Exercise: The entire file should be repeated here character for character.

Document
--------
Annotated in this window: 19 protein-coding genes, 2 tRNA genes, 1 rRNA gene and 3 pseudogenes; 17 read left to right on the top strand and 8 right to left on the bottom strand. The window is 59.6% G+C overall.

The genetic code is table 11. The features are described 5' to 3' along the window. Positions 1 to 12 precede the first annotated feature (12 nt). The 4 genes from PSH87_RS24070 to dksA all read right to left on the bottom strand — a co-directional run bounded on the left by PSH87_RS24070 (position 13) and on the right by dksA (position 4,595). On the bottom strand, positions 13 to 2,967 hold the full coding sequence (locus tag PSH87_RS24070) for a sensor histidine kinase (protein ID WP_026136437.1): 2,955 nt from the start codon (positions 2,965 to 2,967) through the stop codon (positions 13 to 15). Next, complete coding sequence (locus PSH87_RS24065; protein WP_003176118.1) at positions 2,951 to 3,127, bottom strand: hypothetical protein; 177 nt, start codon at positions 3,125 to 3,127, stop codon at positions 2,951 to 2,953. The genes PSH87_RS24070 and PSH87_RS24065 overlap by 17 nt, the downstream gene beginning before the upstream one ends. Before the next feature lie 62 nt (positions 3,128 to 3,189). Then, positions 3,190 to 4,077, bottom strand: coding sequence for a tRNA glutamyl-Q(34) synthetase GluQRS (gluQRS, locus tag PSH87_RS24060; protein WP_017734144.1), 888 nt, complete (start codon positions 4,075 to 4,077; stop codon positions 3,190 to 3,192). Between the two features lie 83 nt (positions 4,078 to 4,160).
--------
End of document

Annotated in this window: 19 protein-coding genes, 2 tRNA genes, 1 rRNA gene and 3 pseudogenes; 17 read left to right on the top strand and 8 right to left on the bottom strand. The window is 59.6% G+C overall.

The genetic code is table 11. The features are described 5' to 3' along the window. Positions 1 to 12 precede the first annotated feature (12 nt). The 4 genes from PSH87_RS24070 to dksA all read right to left on the bottom strand — a co-directional run bounded on the left by PSH87_RS24070 (position 13) and on the right by dksA (position 4,595). On the bottom strand, positions 13 to 2,967 hold the full coding sequence (locus tag PSH87_RS24070) for a sensor histidine kinase (protein ID WP_026136437.1): 2,955 nt from the start codon (positions 2,965 to 2,967) through the stop codon (positions 13 to 15). Next, complete coding sequence (locus PSH87_RS24065; protein WP_003176118.1) at positions 2,951 to 3,127, bottom strand: hypothetical protein; 177 nt, start codon at positions 3,125 to 3,127, stop codon at positions 2,951 to 2,953. The genes PSH87_RS24070 and PSH87_RS24065 overlap by 17 nt, the downstream gene beginning before the upstream one ends. Before the next feature lie 62 nt (positions 3,128 to 3,189). Then, positions 3,190 to 4,077, bottom strand: coding sequence for a tRNA glutamyl-Q(34) synthetase GluQRS (gluQRS, locus tag PSH87_RS24060; protein WP_017734144.1), 888 nt, complete (start codon positions 4,075 to 4,077; stop codon positions 3,190 to 3,192). Between the two features lie 83 nt (positions 4,078 to 4,160).